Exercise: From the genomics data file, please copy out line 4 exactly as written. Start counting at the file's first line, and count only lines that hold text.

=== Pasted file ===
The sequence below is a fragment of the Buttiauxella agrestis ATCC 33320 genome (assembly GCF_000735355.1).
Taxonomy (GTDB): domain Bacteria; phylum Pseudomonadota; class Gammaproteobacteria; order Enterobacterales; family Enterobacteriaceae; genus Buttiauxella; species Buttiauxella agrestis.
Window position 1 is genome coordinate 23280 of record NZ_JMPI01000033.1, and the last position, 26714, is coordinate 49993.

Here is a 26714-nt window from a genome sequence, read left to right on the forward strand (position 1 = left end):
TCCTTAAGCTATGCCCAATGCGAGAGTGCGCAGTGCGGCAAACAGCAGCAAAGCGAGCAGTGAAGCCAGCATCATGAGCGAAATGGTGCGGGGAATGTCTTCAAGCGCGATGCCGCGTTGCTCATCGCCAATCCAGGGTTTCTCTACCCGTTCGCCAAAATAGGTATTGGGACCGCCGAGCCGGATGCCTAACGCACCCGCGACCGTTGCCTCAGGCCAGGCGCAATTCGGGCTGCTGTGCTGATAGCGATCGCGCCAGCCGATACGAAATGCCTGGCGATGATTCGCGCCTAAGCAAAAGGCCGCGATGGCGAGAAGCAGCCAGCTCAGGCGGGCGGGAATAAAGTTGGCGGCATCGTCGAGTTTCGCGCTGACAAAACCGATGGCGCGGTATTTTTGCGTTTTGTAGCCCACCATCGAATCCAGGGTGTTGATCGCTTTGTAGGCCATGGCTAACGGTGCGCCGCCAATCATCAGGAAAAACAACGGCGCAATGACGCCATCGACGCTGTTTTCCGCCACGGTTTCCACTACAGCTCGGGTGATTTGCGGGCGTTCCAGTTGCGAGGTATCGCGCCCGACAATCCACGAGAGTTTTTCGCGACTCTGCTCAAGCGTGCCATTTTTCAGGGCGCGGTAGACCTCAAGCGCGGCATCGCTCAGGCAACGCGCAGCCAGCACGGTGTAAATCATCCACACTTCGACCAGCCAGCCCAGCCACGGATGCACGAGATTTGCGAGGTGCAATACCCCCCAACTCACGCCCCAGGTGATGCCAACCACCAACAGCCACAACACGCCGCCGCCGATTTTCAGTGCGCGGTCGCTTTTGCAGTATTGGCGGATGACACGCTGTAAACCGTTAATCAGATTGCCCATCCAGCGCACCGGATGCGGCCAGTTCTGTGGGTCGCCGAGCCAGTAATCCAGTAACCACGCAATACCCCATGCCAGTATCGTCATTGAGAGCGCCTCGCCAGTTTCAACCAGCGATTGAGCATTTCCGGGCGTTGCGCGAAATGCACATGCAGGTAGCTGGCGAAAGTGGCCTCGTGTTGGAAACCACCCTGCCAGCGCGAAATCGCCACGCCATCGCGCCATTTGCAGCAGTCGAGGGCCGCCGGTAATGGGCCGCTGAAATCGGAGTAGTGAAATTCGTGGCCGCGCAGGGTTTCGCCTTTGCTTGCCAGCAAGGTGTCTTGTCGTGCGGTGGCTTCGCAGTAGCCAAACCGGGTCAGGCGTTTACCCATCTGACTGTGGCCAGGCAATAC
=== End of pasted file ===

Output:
Here is a 26714-nt window from a genome sequence, read left to right on the forward strand (position 1 = left end):